Part 4 director Brian Yuzna returns as co-writer for part 5, but hands over the directing reins to first-timer Martin Kitrosser. I never heard of the guy but I should’ve because he wrote a movie I love, FRIDAY THE 13TH 3D, plus the story for FRIDAY THE 13TH: A NEW BEGINNING. He started as a script supervisor on the first two FRIDAY THE 13THs and has also worked in that capacity on all of Quentin Tarantino’s movies. So maybe that’s how that one thing happened where Tarantino came in for a meeting about doing a FRIDAY THE 13TH even though he wasn’t serious about it but the rumor got our hopes up. I’m discovering alot of Tarantino-SILENT NIGHT, DEADLY NIGHT franchise connections here.
Anyway THE TOYMAKER loosely connects to INITIATION by having Neith Hunter return as Kim in a supporting role. It’s cool because she’s just a friend of the protagonist, it never comes up that she had those problems with the lesbian cult. Yuzna’s son Conan also returns as Lonnie, but in this one you’d assume he was Kim’s son, even though last time he was her dipshit boyfriend’s brother. (Clint Howard also returns as Ricky I guess, but he doesn’t seem like the same mentally ill homeless man. Now he’s just a wacky department store Santa. Also, his name being Ricky doesn’t mean he’s supposed to be the killer Santa Ricky from parts 2 and 3, does it?)
The horror this time is more Charles Bandian. Late at night a kid (William Thorne) hears a knock on the door, he goes out and finds a mysterious gift on the doorstep. His dad (Van Quatro) stops him from opening it but when he investigates himself he finds a toy Santa that attacks and kills him.
Later, the kid is so traumatized he becomes mute and the widow/mom (Jane Higginson) takes him to a kindly (?) toy shop owner (Mickey Rooney) who shows him a bunch of toys. I assumed right away that Rooney would be the maker of the evil toys, but they do a good job of throwing in some question marks in the form of his weirdo son and some dude in a leather jacket that’s snooping around and could possibly be altering regular toys into evil toys.
Oh, I should mention that Rooney’s character is named Joe Petto and his son is named Pino. One of those subtle literary references. Then there are more gifts that are opened that unleash little planes and vehicles and army men that fire projectiles or chop people up. I have a hard time buying that these little flimsy things couldn’t just be kicked out of the way (they don’t have extra-dimensional Phantasm technology) but I will forgive it. A caterpillar thing called Larry the Larva crawls into a guy’s mouth and tears out his eye. A rubber hand fingers a guy’s butthole during sex and he thinks it’s his girl and he likes it.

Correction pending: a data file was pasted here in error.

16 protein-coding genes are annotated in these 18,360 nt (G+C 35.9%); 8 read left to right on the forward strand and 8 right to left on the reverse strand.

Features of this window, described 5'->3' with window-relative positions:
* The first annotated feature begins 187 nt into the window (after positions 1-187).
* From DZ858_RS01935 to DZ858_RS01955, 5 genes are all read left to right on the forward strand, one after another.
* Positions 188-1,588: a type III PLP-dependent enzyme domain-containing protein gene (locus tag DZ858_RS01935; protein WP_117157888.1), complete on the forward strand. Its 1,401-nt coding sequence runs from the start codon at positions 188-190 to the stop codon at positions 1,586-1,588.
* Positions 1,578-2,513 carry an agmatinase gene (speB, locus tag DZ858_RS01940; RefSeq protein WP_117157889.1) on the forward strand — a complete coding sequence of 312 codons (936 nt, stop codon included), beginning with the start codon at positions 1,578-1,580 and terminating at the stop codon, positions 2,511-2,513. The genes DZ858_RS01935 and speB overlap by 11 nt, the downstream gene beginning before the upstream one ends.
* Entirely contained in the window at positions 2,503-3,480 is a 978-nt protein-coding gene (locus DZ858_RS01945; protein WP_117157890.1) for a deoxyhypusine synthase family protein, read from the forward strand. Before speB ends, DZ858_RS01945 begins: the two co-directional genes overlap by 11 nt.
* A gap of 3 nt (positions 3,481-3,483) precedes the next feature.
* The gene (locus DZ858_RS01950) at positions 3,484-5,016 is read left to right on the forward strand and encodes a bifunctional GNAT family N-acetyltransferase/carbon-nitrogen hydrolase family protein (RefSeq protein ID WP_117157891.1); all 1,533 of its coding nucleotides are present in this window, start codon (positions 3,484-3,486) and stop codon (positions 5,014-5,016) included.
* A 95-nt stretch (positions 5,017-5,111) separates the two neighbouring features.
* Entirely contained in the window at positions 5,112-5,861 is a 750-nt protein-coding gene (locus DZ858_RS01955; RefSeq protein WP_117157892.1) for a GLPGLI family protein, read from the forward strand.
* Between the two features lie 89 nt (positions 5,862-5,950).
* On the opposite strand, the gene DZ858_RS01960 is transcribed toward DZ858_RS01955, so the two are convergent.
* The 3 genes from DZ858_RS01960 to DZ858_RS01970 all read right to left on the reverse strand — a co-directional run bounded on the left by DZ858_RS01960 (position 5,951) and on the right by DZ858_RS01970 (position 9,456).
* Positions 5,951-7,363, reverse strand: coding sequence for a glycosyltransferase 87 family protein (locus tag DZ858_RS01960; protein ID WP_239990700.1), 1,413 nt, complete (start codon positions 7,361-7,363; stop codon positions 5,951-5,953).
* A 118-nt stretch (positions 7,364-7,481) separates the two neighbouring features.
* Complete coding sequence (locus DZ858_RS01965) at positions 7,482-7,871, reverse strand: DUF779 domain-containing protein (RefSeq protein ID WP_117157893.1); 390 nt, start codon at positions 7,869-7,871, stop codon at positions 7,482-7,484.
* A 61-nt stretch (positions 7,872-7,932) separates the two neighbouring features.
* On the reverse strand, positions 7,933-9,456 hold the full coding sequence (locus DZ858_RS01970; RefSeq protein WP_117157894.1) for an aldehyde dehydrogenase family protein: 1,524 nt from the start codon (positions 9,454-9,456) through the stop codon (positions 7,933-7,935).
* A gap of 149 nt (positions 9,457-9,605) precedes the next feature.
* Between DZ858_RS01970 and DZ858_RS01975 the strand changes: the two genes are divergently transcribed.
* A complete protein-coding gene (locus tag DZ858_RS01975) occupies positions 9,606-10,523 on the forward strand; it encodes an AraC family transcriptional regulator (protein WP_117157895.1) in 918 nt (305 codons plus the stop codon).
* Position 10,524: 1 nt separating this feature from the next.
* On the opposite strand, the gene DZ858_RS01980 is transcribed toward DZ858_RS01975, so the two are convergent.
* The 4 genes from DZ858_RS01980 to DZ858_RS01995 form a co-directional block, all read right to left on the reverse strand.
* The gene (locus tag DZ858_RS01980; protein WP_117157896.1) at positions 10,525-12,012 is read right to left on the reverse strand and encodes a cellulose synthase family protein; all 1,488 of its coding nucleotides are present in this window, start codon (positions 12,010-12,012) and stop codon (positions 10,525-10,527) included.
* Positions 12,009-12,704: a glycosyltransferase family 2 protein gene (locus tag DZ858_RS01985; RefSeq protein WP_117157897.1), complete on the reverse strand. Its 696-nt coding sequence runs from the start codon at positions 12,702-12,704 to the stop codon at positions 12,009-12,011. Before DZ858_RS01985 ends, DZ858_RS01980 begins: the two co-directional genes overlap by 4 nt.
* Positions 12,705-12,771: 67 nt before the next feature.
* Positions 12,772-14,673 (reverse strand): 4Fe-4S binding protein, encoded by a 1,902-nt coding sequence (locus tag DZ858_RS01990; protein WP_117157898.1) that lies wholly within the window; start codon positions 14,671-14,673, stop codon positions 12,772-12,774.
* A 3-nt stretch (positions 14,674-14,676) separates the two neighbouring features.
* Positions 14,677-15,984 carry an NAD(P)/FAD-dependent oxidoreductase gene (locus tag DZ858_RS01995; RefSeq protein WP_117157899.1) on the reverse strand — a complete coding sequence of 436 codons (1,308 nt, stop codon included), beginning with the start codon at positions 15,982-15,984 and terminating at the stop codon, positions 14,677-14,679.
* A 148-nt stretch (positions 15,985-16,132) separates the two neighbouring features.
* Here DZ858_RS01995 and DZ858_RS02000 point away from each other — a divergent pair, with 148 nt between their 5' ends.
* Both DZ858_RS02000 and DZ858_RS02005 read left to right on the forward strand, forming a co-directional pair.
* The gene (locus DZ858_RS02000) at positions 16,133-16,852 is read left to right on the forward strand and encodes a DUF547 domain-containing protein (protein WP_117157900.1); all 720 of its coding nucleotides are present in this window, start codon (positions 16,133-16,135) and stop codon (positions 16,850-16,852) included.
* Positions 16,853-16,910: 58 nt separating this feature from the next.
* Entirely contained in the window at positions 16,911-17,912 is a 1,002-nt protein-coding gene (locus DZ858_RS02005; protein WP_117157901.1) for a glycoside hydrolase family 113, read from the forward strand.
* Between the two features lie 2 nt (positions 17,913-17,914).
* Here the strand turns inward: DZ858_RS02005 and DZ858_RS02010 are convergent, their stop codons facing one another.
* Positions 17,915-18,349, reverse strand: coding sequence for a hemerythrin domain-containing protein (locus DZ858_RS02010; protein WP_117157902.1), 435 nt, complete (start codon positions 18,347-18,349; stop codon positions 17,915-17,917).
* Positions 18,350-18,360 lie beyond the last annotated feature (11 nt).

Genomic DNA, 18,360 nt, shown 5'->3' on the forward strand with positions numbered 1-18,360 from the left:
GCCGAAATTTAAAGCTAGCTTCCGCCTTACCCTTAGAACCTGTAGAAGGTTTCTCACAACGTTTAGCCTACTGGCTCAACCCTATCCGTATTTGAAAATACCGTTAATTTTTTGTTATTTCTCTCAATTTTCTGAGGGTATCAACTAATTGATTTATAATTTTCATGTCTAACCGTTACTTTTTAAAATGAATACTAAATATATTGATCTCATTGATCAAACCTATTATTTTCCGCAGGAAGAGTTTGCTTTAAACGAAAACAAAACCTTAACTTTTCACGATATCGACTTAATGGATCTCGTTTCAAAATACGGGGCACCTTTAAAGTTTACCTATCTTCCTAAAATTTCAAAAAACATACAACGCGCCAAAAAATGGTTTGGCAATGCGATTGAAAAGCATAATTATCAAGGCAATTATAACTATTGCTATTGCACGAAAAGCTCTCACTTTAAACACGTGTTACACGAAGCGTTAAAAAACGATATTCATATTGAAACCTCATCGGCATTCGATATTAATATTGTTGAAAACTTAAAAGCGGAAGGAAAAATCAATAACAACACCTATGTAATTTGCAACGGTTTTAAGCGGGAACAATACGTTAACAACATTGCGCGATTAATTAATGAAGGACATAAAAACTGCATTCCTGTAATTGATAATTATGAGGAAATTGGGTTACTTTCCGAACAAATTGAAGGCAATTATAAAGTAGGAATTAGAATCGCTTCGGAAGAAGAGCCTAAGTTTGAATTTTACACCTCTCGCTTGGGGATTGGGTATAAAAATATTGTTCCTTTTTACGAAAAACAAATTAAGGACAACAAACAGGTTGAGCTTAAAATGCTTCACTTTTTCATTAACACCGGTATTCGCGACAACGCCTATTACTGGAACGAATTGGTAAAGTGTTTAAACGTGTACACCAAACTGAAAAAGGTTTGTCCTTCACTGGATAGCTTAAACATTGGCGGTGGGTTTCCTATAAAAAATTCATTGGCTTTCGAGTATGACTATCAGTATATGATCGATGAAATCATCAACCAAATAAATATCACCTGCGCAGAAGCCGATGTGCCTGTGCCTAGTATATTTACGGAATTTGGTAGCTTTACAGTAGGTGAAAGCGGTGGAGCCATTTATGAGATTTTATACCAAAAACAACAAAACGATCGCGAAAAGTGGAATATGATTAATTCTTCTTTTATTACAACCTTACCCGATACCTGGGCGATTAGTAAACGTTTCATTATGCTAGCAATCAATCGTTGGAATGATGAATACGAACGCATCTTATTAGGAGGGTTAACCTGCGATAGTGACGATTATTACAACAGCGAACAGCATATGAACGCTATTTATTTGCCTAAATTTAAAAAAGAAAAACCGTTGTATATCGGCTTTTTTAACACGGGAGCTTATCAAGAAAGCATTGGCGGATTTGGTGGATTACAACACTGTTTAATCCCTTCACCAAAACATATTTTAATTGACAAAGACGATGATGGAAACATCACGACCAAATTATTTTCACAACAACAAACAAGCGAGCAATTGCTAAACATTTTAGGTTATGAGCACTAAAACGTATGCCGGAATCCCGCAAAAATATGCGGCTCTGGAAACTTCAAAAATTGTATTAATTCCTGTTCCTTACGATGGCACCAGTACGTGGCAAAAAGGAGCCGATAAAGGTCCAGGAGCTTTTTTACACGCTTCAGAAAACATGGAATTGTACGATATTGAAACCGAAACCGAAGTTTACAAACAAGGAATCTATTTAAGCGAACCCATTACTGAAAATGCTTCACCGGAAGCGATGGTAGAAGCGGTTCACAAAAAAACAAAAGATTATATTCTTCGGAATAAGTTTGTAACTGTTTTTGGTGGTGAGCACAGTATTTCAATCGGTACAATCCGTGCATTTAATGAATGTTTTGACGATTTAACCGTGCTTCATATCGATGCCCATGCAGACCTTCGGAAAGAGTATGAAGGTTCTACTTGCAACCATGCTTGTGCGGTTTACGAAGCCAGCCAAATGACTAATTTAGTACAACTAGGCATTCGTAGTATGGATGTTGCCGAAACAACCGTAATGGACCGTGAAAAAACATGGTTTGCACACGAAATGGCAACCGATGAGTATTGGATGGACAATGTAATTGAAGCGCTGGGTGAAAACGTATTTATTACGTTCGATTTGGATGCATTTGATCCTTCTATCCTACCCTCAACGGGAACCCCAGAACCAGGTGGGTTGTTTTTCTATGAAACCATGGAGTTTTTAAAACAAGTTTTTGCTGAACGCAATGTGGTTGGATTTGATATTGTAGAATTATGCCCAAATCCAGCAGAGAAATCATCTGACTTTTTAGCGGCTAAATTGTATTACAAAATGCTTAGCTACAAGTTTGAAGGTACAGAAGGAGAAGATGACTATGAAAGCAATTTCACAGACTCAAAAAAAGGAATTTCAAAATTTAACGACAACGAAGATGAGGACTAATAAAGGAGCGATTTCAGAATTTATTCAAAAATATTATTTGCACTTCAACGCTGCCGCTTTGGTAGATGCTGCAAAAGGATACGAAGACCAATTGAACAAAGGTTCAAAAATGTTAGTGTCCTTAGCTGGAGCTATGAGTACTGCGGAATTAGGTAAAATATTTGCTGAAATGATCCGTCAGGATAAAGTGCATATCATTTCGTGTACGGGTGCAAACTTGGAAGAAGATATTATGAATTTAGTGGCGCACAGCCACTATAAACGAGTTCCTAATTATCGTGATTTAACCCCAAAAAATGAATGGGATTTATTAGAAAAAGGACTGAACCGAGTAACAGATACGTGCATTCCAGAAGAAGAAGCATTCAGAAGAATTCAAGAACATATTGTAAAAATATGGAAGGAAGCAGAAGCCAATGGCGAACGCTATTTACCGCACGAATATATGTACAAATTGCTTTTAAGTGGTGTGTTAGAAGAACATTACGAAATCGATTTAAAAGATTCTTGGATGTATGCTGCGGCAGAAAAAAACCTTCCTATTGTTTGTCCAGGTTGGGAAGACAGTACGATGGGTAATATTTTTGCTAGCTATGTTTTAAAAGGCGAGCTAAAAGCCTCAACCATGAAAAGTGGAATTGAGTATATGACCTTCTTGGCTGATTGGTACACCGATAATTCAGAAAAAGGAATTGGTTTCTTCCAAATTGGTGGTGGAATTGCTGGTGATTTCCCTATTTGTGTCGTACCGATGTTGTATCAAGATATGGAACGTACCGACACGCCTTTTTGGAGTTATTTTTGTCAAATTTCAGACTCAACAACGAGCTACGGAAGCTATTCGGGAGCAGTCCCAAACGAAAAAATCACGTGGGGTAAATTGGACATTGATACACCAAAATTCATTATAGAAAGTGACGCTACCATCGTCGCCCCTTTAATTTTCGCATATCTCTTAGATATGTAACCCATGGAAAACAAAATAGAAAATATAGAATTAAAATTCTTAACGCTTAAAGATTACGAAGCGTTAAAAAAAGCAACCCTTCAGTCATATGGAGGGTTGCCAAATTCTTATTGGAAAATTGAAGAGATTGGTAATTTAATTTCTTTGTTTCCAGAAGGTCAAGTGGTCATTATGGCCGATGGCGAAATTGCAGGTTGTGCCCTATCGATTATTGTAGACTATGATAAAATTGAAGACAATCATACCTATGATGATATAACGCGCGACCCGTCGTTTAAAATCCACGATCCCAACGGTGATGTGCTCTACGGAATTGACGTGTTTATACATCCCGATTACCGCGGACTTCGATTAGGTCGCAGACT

I’m gonna have to spoil some plot twists in order to tell you what made this movie worthwhile. First of all, the guy in the leather jacket turns out to be a good guy, he’s trying to track down the killer toymaker, he’s not the killer himself. But I love that he gives the hotel manager who’s hassling him about rent the Larry the Larva that kills him. At the time it seems like maybe it means he’s the killer, but in retrospect you have to decide whether it was an accident (he honestly didn’t know this was one of the killer toys – seems unlikely) or if one of the heroes of the movie committed murder because he was behind on rent.
Then there’s the ridiculous final twist, where we learn that Pino is more occhio than his name lets on. He is not a human but an advanced doll. He even takes his clothes off to show his doll-like joints, then tries to rape our heroine with his Ken-doll style anatomically-incorrect crotch. While calling her “Mommy.” I hadn’t seen this in a movie too many times before this.
The relationship between the living doll and the toy maker has some parallels to EDWARD SCISSORHANDS and his inventor played by Vincent Price. I know Scissorhands stabbed that football player and threw him out the window but still it seems like he turned out a little more well-adjusted than little Pino Petto.
One thing I thought was funny about this movie is that the character of Pino reminded me the whole time of the lead nerd on that sitcom I hate, The Big Bang Theory. In that show he acts that way because it’s adorably nerdy, in this movie he acts that way because he’s a murderous rapist robot built by a drunk Mickey Rooney. I guess things have changed culturally since 1991.